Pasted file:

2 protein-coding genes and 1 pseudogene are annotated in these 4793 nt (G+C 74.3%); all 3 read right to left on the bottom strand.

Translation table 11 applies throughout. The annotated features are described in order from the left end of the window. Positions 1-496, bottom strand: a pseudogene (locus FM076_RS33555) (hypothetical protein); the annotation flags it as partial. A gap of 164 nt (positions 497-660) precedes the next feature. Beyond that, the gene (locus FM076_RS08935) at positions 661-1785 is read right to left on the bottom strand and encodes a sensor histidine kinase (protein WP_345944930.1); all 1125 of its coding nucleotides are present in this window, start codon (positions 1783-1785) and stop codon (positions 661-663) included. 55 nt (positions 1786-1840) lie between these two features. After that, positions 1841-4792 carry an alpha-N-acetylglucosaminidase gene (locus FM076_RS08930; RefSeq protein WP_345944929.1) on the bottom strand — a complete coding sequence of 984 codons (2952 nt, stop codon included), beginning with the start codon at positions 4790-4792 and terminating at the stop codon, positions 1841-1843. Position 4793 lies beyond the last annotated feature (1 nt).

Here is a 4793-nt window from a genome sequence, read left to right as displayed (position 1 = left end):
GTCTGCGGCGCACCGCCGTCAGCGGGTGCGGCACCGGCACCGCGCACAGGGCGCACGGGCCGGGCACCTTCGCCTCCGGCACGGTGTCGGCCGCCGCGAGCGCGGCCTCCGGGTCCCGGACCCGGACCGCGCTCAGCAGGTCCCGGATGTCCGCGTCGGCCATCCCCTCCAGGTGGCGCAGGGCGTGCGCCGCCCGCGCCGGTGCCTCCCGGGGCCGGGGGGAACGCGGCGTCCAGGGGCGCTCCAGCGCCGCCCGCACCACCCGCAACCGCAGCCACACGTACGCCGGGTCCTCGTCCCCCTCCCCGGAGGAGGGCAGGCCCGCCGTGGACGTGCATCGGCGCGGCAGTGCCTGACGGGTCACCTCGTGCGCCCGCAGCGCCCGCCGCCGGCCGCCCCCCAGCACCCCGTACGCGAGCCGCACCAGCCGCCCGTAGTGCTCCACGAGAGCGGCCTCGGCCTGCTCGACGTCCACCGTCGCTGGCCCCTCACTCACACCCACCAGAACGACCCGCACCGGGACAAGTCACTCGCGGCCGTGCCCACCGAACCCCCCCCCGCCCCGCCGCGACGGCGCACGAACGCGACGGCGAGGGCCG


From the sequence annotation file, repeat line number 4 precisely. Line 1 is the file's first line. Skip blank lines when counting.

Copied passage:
GTCTGCGGCGCACCGCCGTCAGCGGGTGCGGCACCGGCACCGCGCACAGGGCGCACGGGCCGGGCACCTTCGCCTCCGGCACGGTGTCGGCCGCCGCGAGCGCGGCCTCCGGGTCCCGGACCCGGACCGCGCTCAGCAGGTCCCGGATGTCCGCGTCGGCCATCCCCTCCAGGTGGCGCAGGGCGTGCGCCGCCCGCGCCGGTGCCTCCCGGGGCCGGGGGGAACGCGGCGTCCAGGGGCGCTCCAGCGCCGCCCGCACCACCCGCAACCGCAGCCACACGTACGCCGGGTCCTCGTCCCCCTCCCCGGAGGAGGGCAGGCCCGCCGTGGACGTGCATCGGCGCGGCAGTGCCTGACGGGTCACCTCGTGCGCCCGCAGCGCCCGCCGCCGGCCGCCCCCCAGCACCCCGTACGCGAGCCGCACCAGCCGCCCGTAGTGCTCCACGAGAGCGGCCTCGGCCTGCTCGACGTCCACCGTCGCTGGCCCCTCACTCACACCCACCAGAACGACCCGCACCGGGACAAGTCACTCGCGGCCGTGCCCACCGAACCCCCCCCCGCCCCGCCGCGACGGCGCACGAACGCGACGGCGAGGGCCG